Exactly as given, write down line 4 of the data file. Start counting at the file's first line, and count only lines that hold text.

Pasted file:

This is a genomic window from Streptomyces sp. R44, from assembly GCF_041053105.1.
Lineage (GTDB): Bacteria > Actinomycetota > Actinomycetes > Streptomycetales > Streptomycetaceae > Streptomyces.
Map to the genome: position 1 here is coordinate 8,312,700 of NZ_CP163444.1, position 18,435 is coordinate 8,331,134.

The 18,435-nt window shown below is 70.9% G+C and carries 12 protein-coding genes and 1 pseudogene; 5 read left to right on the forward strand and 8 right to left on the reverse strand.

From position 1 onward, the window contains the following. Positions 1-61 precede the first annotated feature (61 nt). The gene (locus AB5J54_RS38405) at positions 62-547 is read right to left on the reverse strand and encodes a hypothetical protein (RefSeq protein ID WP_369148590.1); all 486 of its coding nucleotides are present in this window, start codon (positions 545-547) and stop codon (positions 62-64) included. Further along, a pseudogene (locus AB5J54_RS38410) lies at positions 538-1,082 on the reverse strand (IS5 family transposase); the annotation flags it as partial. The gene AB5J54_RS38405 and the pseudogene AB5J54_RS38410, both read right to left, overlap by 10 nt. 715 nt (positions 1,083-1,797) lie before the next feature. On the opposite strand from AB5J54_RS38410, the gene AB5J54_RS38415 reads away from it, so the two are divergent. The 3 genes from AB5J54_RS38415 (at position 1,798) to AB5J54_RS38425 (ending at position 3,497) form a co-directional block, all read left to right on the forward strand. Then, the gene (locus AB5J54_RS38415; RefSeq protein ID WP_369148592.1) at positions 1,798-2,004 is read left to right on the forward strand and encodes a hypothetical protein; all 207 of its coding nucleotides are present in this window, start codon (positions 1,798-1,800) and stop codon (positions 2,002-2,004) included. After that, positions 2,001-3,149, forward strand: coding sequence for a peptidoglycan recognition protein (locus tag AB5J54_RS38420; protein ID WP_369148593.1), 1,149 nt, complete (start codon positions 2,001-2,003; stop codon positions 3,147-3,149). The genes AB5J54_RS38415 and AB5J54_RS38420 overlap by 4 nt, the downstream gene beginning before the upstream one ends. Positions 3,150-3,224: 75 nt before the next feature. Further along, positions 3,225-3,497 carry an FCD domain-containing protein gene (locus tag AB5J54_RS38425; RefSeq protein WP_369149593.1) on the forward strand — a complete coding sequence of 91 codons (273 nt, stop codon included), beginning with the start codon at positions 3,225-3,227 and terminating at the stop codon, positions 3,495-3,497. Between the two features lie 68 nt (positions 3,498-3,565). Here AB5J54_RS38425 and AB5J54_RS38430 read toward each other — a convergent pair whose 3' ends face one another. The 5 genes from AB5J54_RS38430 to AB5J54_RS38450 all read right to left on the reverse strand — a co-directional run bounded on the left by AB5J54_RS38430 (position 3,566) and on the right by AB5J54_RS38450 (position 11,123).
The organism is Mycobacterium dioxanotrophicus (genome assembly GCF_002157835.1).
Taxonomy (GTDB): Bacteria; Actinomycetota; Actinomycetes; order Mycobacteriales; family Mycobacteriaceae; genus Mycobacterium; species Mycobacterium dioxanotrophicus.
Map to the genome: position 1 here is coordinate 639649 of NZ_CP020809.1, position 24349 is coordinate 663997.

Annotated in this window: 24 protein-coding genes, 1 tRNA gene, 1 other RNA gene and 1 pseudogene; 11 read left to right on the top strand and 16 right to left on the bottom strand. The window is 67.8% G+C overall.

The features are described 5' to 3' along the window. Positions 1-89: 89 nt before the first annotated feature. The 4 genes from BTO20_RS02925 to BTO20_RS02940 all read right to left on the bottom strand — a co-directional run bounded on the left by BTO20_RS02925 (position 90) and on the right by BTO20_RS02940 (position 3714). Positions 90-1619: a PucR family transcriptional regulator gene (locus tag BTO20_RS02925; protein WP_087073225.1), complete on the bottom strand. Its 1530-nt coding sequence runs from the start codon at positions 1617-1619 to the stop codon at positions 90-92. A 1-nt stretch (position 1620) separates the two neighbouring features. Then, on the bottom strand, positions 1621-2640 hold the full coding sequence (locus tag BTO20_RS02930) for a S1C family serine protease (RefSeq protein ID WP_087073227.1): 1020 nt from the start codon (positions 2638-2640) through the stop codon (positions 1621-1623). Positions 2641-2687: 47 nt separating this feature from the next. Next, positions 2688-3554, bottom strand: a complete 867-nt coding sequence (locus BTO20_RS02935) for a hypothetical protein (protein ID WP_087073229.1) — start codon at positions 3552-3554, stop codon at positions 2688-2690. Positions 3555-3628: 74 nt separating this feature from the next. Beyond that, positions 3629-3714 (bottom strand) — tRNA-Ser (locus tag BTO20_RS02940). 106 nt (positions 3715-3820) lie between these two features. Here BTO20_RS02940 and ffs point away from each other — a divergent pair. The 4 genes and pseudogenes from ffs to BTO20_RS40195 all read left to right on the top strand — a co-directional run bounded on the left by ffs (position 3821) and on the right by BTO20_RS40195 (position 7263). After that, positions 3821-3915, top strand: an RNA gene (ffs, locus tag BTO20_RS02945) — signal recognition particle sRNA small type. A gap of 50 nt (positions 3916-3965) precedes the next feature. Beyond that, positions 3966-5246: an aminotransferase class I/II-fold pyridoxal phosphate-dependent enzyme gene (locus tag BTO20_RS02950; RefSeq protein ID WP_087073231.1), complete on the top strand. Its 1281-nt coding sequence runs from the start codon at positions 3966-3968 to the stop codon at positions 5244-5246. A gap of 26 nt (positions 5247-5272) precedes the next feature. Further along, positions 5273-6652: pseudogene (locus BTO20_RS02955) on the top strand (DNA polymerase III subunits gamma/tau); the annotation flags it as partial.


The 18,435-nt window shown below is 70.9% G+C and carries 12 protein-coding genes and 1 pseudogene; 5 read left to right on the forward strand and 8 right to left on the reverse strand.